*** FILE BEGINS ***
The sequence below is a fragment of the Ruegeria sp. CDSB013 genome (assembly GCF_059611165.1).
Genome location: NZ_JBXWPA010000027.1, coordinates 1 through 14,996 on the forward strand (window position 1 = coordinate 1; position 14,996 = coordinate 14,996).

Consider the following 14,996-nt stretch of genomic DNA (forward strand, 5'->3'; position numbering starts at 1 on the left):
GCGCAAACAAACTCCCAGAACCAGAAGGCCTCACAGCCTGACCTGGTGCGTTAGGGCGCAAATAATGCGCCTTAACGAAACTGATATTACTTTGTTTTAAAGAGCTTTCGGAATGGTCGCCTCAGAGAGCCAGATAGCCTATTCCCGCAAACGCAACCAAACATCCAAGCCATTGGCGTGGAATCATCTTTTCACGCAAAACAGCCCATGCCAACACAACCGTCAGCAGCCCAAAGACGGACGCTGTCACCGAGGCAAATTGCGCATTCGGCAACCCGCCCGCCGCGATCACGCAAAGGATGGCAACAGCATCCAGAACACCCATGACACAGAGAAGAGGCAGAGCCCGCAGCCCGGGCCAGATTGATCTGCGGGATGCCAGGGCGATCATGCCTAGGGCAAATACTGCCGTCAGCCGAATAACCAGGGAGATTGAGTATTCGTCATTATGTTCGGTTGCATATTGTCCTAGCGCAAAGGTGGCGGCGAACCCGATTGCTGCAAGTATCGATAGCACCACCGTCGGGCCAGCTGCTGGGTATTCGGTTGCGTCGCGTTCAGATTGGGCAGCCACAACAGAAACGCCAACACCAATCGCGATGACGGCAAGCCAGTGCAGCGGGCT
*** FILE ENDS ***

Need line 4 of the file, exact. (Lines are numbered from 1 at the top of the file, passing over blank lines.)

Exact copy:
GCGCAAACAAACTCCCAGAACCAGAAGGCCTCACAGCCTGACCTGGTGCGTTAGGGCGCAAATAATGCGCCTTAACGAAACTGATATTACTTTGTTTTAAAGAGCTTTCGGAATGGTCGCCTCAGAGAGCCAGATAGCCTATTCCCGCAAACGCAACCAAACATCCAAGCCATTGGCGTGGAATCATCTTTTCACGCAAAACAGCCCATGCCAACACAACCGTCAGCAGCCCAAAGACGGACGCTGTCACCGAGGCAAATTGCGCATTCGGCAACCCGCCCGCCGCGATCACGCAAAGGATGGCAACAGCATCCAGAACACCCATGACACAGAGAAGAGGCAGAGCCCGCAGCCCGGGCCAGATTGATCTGCGGGATGCCAGGGCGATCATGCCTAGGGCAAATACTGCCGTCAGCCGAATAACCAGGGAGATTGAGTATTCGTCATTATGTTCGGTTGCATATTGTCCTAGCGCAAAGGTGGCGGCGAACCCGATTGCTGCAAGTATCGATAGCACCACCGTCGGGCCAGCTGCTGGGTATTCGGTTGCGTCGCGTTCAGATTGGGCAGCCACAACAGAAACGCCAACACCAATCGCGATGACGGCAAGCCAGTGCAGCGGGCT